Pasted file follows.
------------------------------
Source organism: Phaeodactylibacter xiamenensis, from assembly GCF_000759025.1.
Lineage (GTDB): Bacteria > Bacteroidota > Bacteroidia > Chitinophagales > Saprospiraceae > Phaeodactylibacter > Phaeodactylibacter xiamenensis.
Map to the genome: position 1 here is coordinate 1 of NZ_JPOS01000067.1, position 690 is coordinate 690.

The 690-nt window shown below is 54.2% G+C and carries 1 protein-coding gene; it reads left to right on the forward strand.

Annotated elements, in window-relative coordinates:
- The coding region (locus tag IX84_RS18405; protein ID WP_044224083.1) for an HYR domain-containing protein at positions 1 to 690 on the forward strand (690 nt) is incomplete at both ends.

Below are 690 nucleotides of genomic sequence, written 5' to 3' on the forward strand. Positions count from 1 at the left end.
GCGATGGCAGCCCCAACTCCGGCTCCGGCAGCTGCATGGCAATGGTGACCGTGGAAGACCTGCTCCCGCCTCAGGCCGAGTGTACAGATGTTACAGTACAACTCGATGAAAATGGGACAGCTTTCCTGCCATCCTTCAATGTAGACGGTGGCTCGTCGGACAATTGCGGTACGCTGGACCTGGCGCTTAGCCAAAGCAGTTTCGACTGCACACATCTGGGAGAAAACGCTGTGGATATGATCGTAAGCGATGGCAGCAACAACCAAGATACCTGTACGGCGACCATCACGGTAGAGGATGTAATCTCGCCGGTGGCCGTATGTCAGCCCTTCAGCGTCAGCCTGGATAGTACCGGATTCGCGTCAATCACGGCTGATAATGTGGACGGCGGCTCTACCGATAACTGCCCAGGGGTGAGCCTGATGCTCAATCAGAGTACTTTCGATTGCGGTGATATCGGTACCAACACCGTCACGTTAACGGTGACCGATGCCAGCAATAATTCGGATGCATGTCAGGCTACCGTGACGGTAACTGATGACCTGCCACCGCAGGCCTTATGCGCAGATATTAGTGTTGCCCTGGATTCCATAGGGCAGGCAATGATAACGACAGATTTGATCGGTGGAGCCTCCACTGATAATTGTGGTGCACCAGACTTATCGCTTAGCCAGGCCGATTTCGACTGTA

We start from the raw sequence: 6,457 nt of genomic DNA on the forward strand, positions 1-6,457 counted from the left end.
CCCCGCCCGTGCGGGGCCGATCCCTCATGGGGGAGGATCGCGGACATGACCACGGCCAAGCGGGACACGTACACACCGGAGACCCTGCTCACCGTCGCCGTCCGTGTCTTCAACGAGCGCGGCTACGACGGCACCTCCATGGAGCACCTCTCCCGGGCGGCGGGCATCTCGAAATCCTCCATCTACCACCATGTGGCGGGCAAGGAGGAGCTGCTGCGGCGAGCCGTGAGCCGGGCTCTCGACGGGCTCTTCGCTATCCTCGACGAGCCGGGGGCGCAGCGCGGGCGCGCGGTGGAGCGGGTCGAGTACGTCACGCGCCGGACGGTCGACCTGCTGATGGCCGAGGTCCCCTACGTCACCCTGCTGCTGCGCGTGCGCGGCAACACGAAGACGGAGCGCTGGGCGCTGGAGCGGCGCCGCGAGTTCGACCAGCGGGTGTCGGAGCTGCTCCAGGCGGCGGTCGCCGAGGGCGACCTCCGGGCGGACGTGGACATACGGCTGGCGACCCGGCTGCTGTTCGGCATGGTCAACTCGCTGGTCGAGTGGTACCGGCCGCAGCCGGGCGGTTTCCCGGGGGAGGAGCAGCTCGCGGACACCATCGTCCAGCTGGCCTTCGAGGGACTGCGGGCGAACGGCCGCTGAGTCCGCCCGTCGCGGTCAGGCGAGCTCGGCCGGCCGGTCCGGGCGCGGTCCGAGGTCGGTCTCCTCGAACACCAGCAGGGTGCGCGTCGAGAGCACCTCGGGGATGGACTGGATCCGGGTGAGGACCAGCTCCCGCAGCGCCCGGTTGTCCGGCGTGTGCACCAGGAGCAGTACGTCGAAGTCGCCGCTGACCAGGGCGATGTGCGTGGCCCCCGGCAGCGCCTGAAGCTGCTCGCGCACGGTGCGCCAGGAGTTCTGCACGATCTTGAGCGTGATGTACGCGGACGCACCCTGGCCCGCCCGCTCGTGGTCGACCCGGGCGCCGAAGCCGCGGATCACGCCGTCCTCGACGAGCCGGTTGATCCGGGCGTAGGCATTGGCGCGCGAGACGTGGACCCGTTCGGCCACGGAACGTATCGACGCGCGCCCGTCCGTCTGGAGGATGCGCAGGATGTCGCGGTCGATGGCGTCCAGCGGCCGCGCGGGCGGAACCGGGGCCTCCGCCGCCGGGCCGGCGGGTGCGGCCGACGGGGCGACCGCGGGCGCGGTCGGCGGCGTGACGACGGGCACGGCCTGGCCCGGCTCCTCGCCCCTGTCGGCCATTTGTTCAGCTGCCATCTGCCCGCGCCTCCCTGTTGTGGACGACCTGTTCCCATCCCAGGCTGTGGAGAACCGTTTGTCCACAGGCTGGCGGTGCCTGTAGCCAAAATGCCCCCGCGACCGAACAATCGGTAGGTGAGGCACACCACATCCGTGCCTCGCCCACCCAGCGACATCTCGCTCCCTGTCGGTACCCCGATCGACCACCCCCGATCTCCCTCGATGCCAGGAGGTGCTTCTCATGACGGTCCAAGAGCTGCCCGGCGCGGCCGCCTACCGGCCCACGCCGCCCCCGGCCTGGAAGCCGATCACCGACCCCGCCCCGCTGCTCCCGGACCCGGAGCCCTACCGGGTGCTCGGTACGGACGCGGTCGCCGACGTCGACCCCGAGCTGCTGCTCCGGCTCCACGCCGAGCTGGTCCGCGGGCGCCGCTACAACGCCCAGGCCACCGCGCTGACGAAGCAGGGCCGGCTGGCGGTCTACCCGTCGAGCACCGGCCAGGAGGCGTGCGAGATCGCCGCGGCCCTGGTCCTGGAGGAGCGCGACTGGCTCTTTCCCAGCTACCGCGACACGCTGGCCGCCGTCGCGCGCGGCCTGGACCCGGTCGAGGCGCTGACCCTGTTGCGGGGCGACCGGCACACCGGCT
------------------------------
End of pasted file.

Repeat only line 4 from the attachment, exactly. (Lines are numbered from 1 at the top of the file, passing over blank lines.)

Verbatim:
The 690-nt window shown below is 54.2% G+C and carries 1 protein-coding gene; it reads left to right on the forward strand.